Learning To Love Tax Collectors
The IRS, which like most tax authorities is subject to a regime of democratic accountability only indirectly, has not had a good week, after it was accused by the Treasury Inspector General for Tax Administration of paying bonuses to tax-deliquent employees, and told by the United States Government Accountability Office that it needs to sharpen up still further even after having had to deal with a series of past budget cuts. The GAO also criticized the IRS for failing to audit a sufficient number of large partnerships, a relatively new phenomenon in the investment sphere. Nobody much loves tax collectors, but you have to have a degree of sympathy with the IRS, which has become a victim of internecine political rivalry on the Hill, as sequestration and a series of unimplemented budgets have left it with yesterday’s level of resources to cope with today’s level of demands. Obamacare, right or wrong as a policy initiative, and who would be brave enough to say, may be the straw that breaks the camel’s back.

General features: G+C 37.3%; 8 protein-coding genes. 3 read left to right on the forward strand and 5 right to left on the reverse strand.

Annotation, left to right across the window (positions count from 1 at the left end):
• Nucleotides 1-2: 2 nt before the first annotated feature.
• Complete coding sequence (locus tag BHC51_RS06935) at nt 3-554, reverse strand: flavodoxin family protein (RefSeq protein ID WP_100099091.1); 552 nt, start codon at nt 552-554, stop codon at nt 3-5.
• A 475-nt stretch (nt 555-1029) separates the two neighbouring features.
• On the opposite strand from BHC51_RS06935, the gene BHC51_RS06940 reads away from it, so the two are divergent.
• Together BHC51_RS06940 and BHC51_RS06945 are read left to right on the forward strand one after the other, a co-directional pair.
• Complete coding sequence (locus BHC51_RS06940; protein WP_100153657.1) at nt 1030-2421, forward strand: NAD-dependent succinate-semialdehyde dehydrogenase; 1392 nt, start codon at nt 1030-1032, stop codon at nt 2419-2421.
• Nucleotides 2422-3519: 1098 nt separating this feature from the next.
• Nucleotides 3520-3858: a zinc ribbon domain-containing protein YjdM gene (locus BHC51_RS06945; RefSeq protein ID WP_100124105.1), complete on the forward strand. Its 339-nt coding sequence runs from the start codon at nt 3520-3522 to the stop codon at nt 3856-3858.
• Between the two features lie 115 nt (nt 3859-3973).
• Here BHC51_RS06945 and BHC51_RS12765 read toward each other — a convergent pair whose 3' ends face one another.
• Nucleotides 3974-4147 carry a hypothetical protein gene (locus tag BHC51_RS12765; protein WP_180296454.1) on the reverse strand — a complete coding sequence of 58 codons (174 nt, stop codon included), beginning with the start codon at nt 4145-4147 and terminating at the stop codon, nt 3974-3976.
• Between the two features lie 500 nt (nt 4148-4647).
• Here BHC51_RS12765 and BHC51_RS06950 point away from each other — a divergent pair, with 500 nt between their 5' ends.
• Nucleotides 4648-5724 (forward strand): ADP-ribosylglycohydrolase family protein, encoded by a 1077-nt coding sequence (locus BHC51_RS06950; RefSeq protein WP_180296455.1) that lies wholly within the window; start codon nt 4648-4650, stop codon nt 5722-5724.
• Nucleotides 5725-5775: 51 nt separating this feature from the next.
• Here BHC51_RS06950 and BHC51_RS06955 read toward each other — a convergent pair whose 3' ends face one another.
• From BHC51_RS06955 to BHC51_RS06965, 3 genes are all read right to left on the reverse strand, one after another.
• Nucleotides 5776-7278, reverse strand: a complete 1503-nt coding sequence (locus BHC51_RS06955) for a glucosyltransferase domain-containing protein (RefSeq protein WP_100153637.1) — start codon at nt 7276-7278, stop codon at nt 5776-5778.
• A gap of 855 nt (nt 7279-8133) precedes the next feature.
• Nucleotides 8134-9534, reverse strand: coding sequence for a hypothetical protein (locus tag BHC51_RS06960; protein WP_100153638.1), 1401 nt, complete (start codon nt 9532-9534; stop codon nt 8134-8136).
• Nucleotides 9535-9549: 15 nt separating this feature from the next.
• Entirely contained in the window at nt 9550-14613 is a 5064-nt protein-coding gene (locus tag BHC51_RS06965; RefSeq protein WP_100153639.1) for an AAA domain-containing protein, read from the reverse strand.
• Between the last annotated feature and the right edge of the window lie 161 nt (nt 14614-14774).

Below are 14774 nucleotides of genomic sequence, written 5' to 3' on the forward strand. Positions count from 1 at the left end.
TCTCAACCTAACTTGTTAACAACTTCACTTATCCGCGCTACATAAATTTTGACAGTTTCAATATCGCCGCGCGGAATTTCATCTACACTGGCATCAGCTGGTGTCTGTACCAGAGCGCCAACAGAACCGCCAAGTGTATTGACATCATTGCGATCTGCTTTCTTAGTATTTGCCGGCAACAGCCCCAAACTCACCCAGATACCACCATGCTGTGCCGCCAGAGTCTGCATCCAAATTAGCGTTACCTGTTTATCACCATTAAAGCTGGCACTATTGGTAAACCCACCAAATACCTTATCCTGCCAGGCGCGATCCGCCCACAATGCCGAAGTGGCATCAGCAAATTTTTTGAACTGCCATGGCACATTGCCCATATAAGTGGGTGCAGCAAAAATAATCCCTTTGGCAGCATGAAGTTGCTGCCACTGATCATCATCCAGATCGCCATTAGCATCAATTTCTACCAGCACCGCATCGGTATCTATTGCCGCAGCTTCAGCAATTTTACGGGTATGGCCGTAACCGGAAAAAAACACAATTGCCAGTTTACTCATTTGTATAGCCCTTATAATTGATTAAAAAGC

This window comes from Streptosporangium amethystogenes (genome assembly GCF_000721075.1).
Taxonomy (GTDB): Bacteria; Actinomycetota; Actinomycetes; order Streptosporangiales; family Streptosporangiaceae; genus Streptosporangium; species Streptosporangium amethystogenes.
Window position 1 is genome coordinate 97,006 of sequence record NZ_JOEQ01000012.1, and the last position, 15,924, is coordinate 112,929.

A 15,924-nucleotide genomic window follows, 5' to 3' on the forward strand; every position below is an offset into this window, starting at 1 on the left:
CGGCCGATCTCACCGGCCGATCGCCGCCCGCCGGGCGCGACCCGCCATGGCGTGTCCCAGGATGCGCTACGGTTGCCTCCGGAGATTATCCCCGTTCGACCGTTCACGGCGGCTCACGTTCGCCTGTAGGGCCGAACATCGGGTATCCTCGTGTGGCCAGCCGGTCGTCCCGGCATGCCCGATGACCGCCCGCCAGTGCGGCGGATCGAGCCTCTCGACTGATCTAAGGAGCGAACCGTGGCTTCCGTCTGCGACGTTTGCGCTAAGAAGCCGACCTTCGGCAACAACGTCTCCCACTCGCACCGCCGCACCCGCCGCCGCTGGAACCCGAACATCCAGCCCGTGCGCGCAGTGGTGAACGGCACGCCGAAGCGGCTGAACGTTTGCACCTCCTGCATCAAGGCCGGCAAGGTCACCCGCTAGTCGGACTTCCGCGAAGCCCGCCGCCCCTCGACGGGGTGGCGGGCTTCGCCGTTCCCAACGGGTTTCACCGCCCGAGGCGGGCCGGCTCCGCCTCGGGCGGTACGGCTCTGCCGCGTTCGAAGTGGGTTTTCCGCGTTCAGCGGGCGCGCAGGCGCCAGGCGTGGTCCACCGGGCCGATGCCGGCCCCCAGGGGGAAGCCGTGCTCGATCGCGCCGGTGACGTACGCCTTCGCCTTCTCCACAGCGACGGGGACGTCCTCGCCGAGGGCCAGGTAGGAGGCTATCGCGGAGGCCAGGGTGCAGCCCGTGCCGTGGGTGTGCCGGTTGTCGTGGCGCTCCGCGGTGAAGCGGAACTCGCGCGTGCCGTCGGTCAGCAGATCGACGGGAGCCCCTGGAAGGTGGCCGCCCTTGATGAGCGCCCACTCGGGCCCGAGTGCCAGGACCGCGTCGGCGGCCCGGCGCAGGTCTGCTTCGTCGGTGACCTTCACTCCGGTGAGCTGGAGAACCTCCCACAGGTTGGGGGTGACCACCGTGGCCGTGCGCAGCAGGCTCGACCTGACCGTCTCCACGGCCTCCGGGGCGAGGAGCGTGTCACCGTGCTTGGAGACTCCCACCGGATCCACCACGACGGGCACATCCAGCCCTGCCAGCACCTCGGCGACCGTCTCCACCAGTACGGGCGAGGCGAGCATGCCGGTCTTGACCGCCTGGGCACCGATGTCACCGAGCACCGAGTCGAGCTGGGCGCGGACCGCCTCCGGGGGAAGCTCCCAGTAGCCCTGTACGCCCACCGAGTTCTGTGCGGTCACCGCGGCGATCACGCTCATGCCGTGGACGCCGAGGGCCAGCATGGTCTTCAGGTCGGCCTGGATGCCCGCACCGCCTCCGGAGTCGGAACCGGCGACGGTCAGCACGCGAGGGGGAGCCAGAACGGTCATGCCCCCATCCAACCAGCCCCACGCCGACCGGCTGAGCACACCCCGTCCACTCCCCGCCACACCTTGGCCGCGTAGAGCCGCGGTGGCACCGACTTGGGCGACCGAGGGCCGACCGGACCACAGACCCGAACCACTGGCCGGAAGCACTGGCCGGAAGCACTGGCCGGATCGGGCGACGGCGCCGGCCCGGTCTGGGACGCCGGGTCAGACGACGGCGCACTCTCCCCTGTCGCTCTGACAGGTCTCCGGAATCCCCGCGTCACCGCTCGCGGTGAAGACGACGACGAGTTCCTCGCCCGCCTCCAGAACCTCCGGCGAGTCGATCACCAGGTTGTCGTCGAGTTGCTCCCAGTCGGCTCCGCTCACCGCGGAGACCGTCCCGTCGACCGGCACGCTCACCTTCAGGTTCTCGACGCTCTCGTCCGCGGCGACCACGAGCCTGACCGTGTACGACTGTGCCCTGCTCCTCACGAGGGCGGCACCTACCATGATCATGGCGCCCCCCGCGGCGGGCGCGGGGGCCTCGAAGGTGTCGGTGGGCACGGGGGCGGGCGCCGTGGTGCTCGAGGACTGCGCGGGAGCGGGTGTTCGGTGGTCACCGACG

Mind you, the IRS is in clover compared to the tax collection authority in Europe’s proto-state, the European Union, which has no direct power to collect tax, and has to rely on percentage scrapings from Value Added Tax receipts and customs duties, for which it is beholden to national administrations, in addition to direct payments from member states based on a proportion of national income. Needless to say, national governments jealously guard their own income flows, and have always tried to prevent the Brussels bureaucracy from gaining any direct control over taxation. As part of its ambitions towards statehood for the EU, the European Parliament would of course like to change this system towards one in which the Union has direct tax-collecting power, and this week it was busy forwarding such an agenda, as it rolls towards the end of its term. For a while the Financial Transactions Tax was the great white hope of the EU’s tax centralizers, although they were deluding themselves if they believed that the countries collecting such a tax would willingly pass any of it over to the centre. Now that the FTT itself is under a cloud, they are left without any clear road forward. Hence the Parliament’s futile, last ditch attempt to lay down a marker for the future.